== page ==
Fussy, Generic War Saga "Simon & the Oaks" Too Stuffy to Sprout

By Matt Prigge
Add Comment Add Comment | Comments: 0 | Posted Nov. 2, 2012

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Simon & the Oaks was nominated for 13 Swedish Oscars, because it’s that kind of film. Making a pitstop in theaters before putting high schoolers to sleep in history class, this sprawling war saga views history—in this case, WWII and after—from the limited perspective of two families. But though it attempts to tell the familiar through the personal, it couldn’t be more generic.

Musty, fussy and self-consciously “acclaimed,” Oaks tells of young Simon (Jonatan S. Wächter), who has forsaken friends to spend his days sitting in trees and reading books. “Why isn’t he like other kids?” growls his father, who tries to teach him how to fight and chop wood. Simon eventually finds a pal in Isak (Karl Martin Erisksson), a Jew who has the misfortune of being in Sweden during the rise of Hitler. Before this turns into a pale Au Revoir Les Enfants cover, the tale jerkily jumps to 1945, with Simon now played by Stellan Skarsgård’s son Bill and a bit of a petulant brat. Upon learning that the couple that raised him are in fact not his biological parents, Simon turns on them and starts on a quest to find those who abandoned him. Isak, meanwhile, gets to have kinky sex and not much else. Lucky guy.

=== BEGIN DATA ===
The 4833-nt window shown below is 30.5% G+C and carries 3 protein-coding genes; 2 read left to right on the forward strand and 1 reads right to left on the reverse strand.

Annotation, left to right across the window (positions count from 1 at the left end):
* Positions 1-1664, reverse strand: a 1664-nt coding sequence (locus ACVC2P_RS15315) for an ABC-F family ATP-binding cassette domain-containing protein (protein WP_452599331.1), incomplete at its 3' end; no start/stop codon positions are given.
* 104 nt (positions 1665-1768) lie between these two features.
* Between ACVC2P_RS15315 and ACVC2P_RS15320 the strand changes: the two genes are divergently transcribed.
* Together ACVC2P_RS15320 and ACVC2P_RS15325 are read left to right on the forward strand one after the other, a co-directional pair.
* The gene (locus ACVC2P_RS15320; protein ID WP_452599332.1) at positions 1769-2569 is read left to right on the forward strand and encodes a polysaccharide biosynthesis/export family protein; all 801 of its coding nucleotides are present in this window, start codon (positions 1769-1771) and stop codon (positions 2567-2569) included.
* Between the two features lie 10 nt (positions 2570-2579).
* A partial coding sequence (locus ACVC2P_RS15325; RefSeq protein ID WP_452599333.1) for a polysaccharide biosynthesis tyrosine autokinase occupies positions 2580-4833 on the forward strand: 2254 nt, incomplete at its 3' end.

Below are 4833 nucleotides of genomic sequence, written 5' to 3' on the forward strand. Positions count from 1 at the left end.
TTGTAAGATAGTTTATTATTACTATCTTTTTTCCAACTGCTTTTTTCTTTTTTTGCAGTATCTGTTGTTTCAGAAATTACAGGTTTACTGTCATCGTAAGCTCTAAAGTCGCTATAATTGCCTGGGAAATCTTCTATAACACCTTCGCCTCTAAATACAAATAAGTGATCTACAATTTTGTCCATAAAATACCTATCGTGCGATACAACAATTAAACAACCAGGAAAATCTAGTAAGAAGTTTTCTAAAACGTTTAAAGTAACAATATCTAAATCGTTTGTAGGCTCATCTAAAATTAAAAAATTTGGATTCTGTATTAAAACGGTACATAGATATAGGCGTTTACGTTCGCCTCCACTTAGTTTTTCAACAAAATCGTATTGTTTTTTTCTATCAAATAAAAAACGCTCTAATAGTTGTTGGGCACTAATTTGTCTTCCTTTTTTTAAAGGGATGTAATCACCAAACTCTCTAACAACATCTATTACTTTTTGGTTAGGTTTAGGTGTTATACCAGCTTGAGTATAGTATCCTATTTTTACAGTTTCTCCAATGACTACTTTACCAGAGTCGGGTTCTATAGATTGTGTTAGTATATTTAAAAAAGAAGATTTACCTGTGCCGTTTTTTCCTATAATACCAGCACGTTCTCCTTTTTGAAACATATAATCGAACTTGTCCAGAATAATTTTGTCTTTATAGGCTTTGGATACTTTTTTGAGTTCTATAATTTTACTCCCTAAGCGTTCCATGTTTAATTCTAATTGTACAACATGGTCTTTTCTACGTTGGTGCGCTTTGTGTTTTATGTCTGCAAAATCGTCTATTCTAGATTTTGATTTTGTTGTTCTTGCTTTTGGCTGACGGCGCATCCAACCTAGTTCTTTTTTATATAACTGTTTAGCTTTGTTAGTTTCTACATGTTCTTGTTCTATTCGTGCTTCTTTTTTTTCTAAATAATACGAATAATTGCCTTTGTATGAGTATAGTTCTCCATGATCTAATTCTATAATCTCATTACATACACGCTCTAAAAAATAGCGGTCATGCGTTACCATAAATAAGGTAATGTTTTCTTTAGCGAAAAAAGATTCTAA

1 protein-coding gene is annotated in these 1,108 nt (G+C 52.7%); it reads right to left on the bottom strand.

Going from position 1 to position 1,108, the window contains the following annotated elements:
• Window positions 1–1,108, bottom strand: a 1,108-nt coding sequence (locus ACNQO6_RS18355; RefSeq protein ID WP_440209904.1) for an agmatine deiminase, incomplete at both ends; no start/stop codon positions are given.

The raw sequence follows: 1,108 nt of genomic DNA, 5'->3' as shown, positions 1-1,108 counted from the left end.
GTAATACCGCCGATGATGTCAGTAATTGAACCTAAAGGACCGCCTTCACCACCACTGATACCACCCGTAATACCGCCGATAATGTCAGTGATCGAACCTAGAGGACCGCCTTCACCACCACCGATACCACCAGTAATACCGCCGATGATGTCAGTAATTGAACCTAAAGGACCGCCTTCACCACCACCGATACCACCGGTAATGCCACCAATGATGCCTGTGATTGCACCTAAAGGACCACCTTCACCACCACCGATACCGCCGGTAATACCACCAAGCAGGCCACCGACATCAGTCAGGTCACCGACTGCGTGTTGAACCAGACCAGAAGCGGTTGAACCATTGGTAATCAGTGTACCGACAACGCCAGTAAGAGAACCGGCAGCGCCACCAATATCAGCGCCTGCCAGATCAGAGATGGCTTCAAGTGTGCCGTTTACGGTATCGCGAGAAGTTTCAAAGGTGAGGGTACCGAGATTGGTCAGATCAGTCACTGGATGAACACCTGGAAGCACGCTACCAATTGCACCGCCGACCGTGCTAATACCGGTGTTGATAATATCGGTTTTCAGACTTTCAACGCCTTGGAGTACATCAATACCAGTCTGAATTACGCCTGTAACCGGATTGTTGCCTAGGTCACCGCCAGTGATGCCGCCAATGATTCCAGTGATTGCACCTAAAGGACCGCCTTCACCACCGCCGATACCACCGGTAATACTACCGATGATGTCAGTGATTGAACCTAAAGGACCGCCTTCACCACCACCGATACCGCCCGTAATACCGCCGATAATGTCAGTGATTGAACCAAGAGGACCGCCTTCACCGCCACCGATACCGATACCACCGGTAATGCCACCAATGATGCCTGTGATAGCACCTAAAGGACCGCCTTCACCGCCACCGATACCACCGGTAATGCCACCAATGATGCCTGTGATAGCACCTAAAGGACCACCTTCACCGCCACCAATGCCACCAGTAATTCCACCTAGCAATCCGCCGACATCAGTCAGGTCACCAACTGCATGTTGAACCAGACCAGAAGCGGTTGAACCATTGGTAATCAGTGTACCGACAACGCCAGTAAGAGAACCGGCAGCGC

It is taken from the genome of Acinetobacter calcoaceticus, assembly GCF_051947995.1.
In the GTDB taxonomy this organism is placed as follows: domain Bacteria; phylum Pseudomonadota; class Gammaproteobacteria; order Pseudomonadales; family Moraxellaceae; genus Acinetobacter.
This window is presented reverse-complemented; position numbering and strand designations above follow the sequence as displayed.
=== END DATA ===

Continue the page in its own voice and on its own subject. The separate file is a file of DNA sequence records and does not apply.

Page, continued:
Director Lisa Ohlin does history writ large: Pre-war Sweden is filled with mean kids who boast about getting rid of the Jews, while the first appearance of Nazis is done in slo-mo, just in case we weren’t aware they were evil. Ohlin fares no better when not obviously covering history. Simon’s love for art and history yields tedious battles with his macho foster father, who might have lightened up had he realized he was a screenwriterly stereotype. Art appreciation has rarely been this cartoonishly played since Ken Russell’s tongue-in-cheek set pieces in his Tchaikovsky biopic-blunder The Music Lovers: When Simon hears music, Ohlin cuts to dissolve-heavy montages like pharmaceutical ads, with shots of trees and birds and raindrops. Giggling may be bad form, but at least it will keep the theater awake.

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